Saturday, October 31, 2009

A DAY IN THE LIFE (of Chicago): Will Quinn finally sign campaign limits bill?

I’ll give the “Mighty Quinn” the benefit of the doubt when he says now that he’s inclined to sign into law a measure that would impose limits on campaign contributions.

Pat Quinn told reporter-types that he, “look(s) forward to signing it,” after the state Senate on Friday gave the measure the final bit of legislative approval it requires before the governor can have his say-so.

LET’S NOT FORGET, however, that Quinn helped negotiate a previous version of a campaign finance law that made it through the Legislature, only to then turn around and use his “veto” power to kill it off.

Now I know there are those people who will say that measure was tainted by special interests who imposed so many restrictions on the restrictions that it would have done little to limit contributions. Those people say Quinn did the right thing by killing it off.

But because of that past act, I’m going to wait and see until Quinn goes through the ritual of using a dozen or so pens to put his “Pat Quinn” on the bill, thereby allowing it to become law come Jan. 1.

As it stands, this version of a campaign finance limits law has its critics – but these are purely partisan political people. In short, Republicans are upset that they were not given enough say in the measure’s creation, and they resent the fact that Democrats will be taking credit for giving the people of Illinois a measure of “good government.”

THEREBY IMPLYING THAT it was the GOP that was somehow the problem.

But that is the reality of modern partisan politics. Some people are always going to disagree because they don’t like the letter (“D” or “R”) that follows someone’s name. The merits of a proposal have little to do with it.

For what it’s worth, the measure would limit how much money people and groups could give ( to candidates, and also would require more frequent public disclosure of campaign contributions. But critics are focusing on the fact that the legislative leaders still would have great authority to receive contributions, then distribute that money to individual candidates.

What else was notable in the news on the day before millions of little rug rats go marching through the streets in search of mini-Snickers bars?

NEW OWNERS, NEW BALLPARK, BUT THE SAME OLD BALLCLUB?: I’m not a Chicago Cubs fan (I consider them to be a civic embarrassment), but I couldn’t help but note the fact that the team’s new owners tried to make themselves visible.

In reading a transcript of their comments, I couldn’t help but get the impression that the changes ( from Tribune Co. ownership will be less than overwhelming.

Tom Ricketts made it clear he’s focusing attention on development of a building adjacent to Wrigley Field that would allow for space for the retail shops and restaurants and fancy amenities that many stadiums have these days.

Insofar as the team on the field? He’s deluded enough to think the current team has the talent to win a World Series (a division title is only possible because their division is weak) and he has no plans to change the manager. Lou Piniella is still employed. And the answer is “yes.” Ticket prices will rise for 2010.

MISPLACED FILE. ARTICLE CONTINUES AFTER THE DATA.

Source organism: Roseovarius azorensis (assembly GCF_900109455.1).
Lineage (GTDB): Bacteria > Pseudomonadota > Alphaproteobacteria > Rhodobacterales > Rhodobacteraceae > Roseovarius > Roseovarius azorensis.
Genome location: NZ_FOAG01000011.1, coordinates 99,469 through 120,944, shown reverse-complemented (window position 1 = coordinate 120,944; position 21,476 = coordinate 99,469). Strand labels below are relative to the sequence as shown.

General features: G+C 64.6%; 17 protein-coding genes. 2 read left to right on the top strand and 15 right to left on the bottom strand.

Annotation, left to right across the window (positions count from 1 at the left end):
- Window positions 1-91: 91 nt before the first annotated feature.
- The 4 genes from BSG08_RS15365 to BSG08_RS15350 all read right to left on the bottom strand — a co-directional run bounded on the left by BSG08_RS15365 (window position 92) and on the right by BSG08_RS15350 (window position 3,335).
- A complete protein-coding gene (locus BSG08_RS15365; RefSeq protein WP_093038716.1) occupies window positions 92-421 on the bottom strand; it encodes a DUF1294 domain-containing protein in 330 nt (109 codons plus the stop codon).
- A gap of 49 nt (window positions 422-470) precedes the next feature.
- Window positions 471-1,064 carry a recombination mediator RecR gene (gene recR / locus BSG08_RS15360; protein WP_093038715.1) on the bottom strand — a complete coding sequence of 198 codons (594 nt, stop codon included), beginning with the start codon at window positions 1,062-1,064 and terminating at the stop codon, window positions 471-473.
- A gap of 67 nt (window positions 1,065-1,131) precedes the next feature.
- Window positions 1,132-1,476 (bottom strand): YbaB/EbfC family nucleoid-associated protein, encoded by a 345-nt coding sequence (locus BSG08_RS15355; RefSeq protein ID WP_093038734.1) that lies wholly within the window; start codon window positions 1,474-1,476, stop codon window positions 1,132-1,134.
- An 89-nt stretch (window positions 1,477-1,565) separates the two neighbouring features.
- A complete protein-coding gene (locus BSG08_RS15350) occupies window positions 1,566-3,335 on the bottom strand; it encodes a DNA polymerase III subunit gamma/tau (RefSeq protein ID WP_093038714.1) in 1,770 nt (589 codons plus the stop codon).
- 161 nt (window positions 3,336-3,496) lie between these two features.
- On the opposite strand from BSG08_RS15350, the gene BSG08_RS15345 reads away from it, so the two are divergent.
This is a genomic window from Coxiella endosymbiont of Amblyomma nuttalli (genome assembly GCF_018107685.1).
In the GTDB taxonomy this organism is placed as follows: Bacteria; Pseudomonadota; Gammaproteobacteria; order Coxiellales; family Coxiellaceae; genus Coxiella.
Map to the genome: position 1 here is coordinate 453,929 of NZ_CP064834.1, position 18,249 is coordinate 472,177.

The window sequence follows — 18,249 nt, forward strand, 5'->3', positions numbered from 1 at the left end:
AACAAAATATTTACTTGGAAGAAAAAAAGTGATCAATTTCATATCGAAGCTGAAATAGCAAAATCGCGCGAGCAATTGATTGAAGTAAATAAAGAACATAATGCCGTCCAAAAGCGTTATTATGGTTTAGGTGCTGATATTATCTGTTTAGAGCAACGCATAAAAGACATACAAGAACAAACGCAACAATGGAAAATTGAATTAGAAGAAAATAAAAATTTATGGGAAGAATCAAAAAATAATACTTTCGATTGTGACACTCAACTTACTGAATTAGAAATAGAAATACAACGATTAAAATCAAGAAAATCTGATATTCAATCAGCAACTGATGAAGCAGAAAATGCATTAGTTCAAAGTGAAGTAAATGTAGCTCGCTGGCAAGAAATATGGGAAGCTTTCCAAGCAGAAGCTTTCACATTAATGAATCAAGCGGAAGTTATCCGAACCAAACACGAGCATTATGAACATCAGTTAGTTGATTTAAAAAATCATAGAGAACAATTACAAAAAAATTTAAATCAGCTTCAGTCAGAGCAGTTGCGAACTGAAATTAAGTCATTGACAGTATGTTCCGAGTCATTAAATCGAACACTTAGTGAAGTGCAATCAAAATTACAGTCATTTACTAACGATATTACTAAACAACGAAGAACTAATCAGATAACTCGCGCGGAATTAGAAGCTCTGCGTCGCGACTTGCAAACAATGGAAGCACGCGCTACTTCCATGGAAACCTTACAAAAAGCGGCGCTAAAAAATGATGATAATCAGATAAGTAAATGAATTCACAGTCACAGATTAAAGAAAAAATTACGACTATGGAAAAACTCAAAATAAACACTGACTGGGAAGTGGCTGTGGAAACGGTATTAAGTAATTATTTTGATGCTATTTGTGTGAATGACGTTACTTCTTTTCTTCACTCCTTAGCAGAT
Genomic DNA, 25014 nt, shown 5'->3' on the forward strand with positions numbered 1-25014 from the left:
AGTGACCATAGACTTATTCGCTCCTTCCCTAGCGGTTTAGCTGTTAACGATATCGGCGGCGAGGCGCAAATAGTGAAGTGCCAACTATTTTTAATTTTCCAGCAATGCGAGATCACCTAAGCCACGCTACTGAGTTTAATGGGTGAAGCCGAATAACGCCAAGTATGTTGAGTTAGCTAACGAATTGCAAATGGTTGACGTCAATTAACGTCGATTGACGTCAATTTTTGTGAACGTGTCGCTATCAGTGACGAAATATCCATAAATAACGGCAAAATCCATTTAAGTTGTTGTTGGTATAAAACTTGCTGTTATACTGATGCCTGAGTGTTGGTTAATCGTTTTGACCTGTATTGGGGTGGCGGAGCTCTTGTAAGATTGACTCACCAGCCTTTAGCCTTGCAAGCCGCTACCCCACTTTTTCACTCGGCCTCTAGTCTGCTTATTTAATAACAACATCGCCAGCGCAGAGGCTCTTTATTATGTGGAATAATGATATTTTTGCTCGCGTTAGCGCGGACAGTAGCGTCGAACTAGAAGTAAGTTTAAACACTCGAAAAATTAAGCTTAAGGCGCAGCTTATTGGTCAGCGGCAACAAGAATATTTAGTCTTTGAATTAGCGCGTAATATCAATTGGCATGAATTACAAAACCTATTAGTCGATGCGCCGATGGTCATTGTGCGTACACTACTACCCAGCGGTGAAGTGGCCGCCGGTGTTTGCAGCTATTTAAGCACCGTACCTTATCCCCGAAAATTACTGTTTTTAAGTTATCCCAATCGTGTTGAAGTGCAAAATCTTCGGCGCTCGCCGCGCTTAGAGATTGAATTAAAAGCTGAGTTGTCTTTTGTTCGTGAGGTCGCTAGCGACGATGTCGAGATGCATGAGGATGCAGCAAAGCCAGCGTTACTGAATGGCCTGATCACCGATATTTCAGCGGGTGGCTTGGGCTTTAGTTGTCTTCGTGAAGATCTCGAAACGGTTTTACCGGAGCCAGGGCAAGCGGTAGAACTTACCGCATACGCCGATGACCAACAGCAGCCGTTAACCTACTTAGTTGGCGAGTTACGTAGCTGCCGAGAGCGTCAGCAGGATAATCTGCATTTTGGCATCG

MENTALLY DEFICIENT AND DISTURBED!?!: That’s how far Brian Dugan is willing to go to try to avoid having a death sentence imposed against him for the 1983 abduction and slaying of a 10-year-old girl in the DuPage County suburbs.

A judge on Friday ruled that attorneys for Dugan can bring in a psychologist who uses a brain-scan technique that will supposedly show us that Dugan’s brain literally contains “important deficiencies and disturbances” that would make it inappropriate for him to be put to death for the slaying of Jeanine Nicarico.

The psychologist will be allowed to testify even though the state’s attorney thinks that such brain scans ( are not necessarily relevant.

Whether they are or are not is something for a jury to decide. Yet I can’t help but wonder how many people will wind up so confused by the testimony that they wind up disregarding it in their own minds.

THERE’S NO ACCOUNTING FOR TASTE: Not being much of a professional basketball fan, I can’t really figure what’s going on here. The Chicago Bulls for the past decade have drawn more people than any other National Basketball Association team.

It must be the people who view it as a tourist attraction to see the very floor upon which Michael Jordan and crew won a few NBA titles (and where Dennis Rodman used to be the most flamboyantly-clad person in the arena). They can even see the parking lot that once was the Chicago Stadium where the first few of those six NBA titles were won.

Does anyone seriously think that names such as Elton Brand and Eddy Curry were ( responsible for bringing in those crowds – which averaged over 20,000 per game (the NBA average was just over 16,000)?

I’d have an easier time believing that those people were showing up to see the Matadors do their dance routine that makes the image of late comedian Chris Farley as a Chippendale’s dancer ( appear erotic.



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